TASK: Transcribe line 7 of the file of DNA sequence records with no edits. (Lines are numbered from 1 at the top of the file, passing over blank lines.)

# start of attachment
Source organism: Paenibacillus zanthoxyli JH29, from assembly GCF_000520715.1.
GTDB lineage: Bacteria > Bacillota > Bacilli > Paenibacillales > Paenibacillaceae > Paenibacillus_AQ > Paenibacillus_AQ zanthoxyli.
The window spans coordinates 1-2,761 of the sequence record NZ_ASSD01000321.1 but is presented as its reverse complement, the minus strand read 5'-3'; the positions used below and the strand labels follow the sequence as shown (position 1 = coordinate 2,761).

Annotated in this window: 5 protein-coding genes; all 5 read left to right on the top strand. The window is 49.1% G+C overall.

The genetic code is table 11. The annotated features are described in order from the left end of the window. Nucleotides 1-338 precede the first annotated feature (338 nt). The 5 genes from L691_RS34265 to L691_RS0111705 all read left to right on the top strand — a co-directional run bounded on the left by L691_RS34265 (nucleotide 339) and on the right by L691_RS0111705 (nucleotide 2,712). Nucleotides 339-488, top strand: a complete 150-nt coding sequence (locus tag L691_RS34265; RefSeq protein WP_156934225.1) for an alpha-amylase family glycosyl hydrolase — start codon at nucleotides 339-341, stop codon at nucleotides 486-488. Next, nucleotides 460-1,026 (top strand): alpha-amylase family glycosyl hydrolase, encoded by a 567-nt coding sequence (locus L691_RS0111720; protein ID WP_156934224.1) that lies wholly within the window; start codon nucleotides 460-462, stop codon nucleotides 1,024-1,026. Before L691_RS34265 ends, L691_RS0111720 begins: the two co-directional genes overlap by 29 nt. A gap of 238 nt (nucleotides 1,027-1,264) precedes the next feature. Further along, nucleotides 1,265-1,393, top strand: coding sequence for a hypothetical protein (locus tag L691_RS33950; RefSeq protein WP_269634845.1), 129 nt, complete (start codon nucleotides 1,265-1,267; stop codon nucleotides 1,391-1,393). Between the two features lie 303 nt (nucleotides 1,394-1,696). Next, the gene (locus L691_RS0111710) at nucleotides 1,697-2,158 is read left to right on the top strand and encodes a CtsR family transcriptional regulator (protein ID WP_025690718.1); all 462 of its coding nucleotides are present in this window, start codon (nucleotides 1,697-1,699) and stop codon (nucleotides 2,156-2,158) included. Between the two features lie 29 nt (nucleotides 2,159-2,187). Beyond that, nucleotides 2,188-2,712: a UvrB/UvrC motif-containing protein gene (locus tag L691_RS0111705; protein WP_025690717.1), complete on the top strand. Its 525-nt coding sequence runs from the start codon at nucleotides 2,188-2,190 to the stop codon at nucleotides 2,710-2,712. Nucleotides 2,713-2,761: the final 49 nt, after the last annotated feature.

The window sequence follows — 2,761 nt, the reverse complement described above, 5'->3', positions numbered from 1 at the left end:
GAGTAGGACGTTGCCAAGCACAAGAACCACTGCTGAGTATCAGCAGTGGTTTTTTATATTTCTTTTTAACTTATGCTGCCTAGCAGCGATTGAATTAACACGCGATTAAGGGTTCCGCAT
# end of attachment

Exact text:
GAGTAGGACGTTGCCAAGCACAAGAACCACTGCTGAGTATCAGCAGTGGTTTTTTATATTTCTTTTTAACTTATGCTGCCTAGCAGCGATTGAATTAACACGCGATTAAGGGTTCCGCAT